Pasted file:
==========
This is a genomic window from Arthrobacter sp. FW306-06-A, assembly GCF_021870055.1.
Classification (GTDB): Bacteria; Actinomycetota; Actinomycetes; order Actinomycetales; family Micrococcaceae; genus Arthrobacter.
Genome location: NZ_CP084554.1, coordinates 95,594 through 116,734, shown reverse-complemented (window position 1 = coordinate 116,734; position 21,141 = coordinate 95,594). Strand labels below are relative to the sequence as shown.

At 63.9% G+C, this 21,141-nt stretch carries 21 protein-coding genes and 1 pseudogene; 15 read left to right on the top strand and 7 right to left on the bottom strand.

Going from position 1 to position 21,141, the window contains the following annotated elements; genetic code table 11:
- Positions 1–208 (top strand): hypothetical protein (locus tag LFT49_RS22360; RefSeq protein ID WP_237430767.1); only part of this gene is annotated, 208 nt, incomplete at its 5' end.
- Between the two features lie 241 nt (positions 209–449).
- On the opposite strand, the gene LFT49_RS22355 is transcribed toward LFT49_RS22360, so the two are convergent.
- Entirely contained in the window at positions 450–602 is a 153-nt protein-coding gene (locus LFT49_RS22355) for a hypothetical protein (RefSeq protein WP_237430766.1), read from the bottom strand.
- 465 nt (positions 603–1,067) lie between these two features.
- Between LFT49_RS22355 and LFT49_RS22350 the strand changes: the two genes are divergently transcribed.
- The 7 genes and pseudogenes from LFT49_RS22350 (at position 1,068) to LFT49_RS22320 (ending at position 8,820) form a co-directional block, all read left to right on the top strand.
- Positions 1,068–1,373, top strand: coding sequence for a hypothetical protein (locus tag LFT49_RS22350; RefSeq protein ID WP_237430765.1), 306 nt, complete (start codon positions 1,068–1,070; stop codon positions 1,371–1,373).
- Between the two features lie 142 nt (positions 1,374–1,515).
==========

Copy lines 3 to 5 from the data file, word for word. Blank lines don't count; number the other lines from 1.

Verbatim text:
Genome location: NZ_CP084554.1, coordinates 95,594 through 116,734, shown reverse-complemented (window position 1 = coordinate 116,734; position 21,141 = coordinate 95,594). Strand labels below are relative to the sequence as shown.

At 63.9% G+C, this 21,141-nt stretch carries 21 protein-coding genes and 1 pseudogene; 15 read left to right on the top strand and 7 right to left on the bottom strand.

Going from position 1 to position 21,141, the window contains the following annotated elements; genetic code table 11: